As an immigrant and Asian transracial adoptee, I have a strong drive to voice issues impacting underserved and overlooked identities. Despite the blank spot in my biological family history, the loss has increased the pride I take in my heritage and what it means to be an Asian American.

This May is a time to celebrate the Asian, Asian Americans, Native Hawaiians, and Pacific Islanders that came before us, but also recognize the work that needs to be done to improve the health system for ourselves and those who will come after.


  1. U.S. Census Bureau QuickFacts: United States. Accessed May 18, 2023.
  2. Morisako AK, Tauali‘i M, Ambrose AJH, Withy K. Beyond the Ability to Pay: The Health Status of Native Hawaiians and Other Pacific Islanders in Relationship to Health Insurance. Hawaii J Med Public Health. 2017;76(3 Suppl 1):36-41.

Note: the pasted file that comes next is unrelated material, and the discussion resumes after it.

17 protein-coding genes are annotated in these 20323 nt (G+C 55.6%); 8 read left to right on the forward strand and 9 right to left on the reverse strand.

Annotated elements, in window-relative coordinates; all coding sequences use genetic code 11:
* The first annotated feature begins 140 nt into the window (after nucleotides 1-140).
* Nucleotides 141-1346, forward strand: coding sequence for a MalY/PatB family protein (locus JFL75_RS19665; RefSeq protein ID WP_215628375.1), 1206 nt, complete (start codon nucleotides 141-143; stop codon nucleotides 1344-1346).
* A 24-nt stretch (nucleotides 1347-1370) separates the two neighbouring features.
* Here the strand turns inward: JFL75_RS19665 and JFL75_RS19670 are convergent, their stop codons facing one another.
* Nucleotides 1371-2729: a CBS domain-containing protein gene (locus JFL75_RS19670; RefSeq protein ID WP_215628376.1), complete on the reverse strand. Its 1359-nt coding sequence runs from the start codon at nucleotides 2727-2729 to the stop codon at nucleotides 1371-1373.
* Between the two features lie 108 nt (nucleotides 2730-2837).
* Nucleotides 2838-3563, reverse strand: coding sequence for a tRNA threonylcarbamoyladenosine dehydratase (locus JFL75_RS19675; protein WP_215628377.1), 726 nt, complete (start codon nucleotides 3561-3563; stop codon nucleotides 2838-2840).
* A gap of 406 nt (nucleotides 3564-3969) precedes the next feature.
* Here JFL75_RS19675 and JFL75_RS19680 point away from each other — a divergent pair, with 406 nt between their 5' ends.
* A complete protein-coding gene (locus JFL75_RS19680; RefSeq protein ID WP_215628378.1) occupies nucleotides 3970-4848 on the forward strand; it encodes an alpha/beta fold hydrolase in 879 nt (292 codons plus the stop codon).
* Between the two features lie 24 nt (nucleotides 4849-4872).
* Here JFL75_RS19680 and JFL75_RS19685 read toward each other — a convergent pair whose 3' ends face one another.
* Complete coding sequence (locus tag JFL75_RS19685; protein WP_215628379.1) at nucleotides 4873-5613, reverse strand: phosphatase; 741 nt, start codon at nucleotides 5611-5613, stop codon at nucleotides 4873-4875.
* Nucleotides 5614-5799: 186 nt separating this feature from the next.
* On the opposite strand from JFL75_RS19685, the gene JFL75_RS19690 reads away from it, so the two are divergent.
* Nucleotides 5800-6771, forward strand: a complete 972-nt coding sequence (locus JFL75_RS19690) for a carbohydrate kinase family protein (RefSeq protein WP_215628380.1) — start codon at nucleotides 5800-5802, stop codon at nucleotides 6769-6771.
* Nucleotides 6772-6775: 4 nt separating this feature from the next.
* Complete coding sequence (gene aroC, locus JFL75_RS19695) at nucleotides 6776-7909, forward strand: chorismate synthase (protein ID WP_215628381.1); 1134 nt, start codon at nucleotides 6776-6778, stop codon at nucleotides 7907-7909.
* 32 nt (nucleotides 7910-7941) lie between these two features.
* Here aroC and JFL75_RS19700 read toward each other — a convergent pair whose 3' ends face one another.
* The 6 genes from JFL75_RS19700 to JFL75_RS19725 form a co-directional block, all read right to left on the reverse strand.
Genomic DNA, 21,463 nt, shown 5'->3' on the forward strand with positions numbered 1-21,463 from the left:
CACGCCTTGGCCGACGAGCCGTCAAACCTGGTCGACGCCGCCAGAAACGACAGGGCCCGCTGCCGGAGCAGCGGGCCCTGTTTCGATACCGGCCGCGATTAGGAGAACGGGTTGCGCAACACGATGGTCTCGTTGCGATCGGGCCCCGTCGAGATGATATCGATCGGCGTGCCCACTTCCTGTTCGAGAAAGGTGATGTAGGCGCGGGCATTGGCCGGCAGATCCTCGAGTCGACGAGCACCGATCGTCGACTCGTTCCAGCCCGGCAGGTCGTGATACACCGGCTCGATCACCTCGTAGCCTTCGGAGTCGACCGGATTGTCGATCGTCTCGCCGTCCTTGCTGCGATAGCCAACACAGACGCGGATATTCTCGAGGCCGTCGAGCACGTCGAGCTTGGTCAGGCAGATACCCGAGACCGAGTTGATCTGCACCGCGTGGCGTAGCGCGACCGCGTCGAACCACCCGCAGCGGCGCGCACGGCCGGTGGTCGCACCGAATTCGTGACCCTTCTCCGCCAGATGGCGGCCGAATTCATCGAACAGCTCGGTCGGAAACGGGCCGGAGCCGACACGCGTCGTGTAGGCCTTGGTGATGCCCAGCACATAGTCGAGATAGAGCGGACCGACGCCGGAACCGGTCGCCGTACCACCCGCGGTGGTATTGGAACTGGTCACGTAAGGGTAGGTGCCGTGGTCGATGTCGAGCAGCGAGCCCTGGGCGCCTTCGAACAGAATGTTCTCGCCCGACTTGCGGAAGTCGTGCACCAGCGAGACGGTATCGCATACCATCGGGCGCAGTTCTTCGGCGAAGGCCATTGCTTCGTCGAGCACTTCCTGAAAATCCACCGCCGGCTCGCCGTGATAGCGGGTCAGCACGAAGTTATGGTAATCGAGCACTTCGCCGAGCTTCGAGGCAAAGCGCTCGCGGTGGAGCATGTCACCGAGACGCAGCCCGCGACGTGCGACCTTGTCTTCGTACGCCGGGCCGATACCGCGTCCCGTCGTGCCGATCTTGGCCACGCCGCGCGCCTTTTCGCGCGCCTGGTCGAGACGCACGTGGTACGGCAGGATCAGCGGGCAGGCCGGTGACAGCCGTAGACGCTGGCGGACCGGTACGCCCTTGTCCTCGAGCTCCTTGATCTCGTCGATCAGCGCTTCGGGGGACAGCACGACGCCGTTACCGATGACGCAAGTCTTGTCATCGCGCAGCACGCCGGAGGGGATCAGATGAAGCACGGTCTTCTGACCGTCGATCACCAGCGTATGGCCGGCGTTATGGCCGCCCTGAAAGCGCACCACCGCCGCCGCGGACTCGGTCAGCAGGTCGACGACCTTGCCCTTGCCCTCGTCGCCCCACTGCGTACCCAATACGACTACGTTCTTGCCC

3. Shah NS, Luncheon C, Kandula NR, Cho P, Loustalot F, Fang J. Self-Reported Diabetes Prevalence in Asian American Subgroups: Behavioral Risk Factor Surveillance System, 2013–2019. J Gen Intern Med. 2022;37(8):1902-1909. doi:10.1007/s11606-021-06909-z
  4. 2022. COVID-19 Cases and Deaths, Vaccinations, and Treatments by Race/Ethnicity as of Fall 2022. KFF. Published November 17, 2022. Accessed May 18, 2023.
  5. Yom S, Lor M. Advancing Health Disparities Research: The Need to Include Asian American Subgroup Populations. J Racial Ethn Health Disparities. 2022;9(6):2248-2282. doi:10.1007/s40615-021-01164-8
  6. Wang T, Stella A, Jawiche J, et al. Working With Burmese Patients: Understanding Historical and Cultural Contexts to Improve Health Care Access and Health Status. MedEdPORTAL J Teach Learn Resour. 18:11260. doi:10.15766/mep_2374-8265.11260
  7. Wu G, Augustine N, Kwon SS. Preventive Cancer Screening in Asian Americans: Need for Community Outreach Programs. Asian Pac J Cancer Prev. 2022;23(2):393-397. doi:10.31557/APJCP.2022.23.2.393